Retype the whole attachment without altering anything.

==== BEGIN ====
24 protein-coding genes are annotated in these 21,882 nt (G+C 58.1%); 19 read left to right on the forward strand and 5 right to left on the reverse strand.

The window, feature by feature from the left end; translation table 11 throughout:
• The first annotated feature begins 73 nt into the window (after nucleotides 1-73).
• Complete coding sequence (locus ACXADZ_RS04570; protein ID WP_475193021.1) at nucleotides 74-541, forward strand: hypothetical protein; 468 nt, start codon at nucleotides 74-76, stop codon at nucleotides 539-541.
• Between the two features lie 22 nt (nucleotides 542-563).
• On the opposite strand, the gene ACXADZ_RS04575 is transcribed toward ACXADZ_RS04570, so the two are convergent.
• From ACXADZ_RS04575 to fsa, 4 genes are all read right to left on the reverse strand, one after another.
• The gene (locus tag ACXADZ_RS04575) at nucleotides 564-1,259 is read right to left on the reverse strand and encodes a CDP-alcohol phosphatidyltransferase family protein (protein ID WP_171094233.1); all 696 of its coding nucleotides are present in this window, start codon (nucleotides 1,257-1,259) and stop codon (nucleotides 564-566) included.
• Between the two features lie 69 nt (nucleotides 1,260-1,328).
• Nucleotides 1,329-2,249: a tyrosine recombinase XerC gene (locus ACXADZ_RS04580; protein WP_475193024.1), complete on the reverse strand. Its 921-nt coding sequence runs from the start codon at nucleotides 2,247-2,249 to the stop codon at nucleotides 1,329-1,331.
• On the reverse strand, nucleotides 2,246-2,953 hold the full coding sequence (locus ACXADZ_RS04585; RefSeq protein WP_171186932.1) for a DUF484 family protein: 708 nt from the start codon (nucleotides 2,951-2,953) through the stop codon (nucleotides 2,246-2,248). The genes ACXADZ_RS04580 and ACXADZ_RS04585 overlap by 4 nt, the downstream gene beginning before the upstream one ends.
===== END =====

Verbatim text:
24 protein-coding genes are annotated in these 21,882 nt (G+C 58.1%); 19 read left to right on the forward strand and 5 right to left on the reverse strand.

The window, feature by feature from the left end; translation table 11 throughout:
• The first annotated feature begins 73 nt into the window (after nucleotides 1-73).
• Complete coding sequence (locus ACXADZ_RS04570; protein ID WP_475193021.1) at nucleotides 74-541, forward strand: hypothetical protein; 468 nt, start codon at nucleotides 74-76, stop codon at nucleotides 539-541.
• Between the two features lie 22 nt (nucleotides 542-563).
• On the opposite strand, the gene ACXADZ_RS04575 is transcribed toward ACXADZ_RS04570, so the two are convergent.
• From ACXADZ_RS04575 to fsa, 4 genes are all read right to left on the reverse strand, one after another.
• The gene (locus tag ACXADZ_RS04575) at nucleotides 564-1,259 is read right to left on the reverse strand and encodes a CDP-alcohol phosphatidyltransferase family protein (protein ID WP_171094233.1); all 696 of its coding nucleotides are present in this window, start codon (nucleotides 1,257-1,259) and stop codon (nucleotides 564-566) included.
• Between the two features lie 69 nt (nucleotides 1,260-1,328).
• Nucleotides 1,329-2,249: a tyrosine recombinase XerC gene (locus ACXADZ_RS04580; protein WP_475193024.1), complete on the reverse strand. Its 921-nt coding sequence runs from the start codon at nucleotides 2,247-2,249 to the stop codon at nucleotides 1,329-1,331.
• On the reverse strand, nucleotides 2,246-2,953 hold the full coding sequence (locus ACXADZ_RS04585; RefSeq protein WP_171186932.1) for a DUF484 family protein: 708 nt from the start codon (nucleotides 2,951-2,953) through the stop codon (nucleotides 2,246-2,248). The genes ACXADZ_RS04580 and ACXADZ_RS04585 overlap by 4 nt, the downstream gene beginning before the upstream one ends.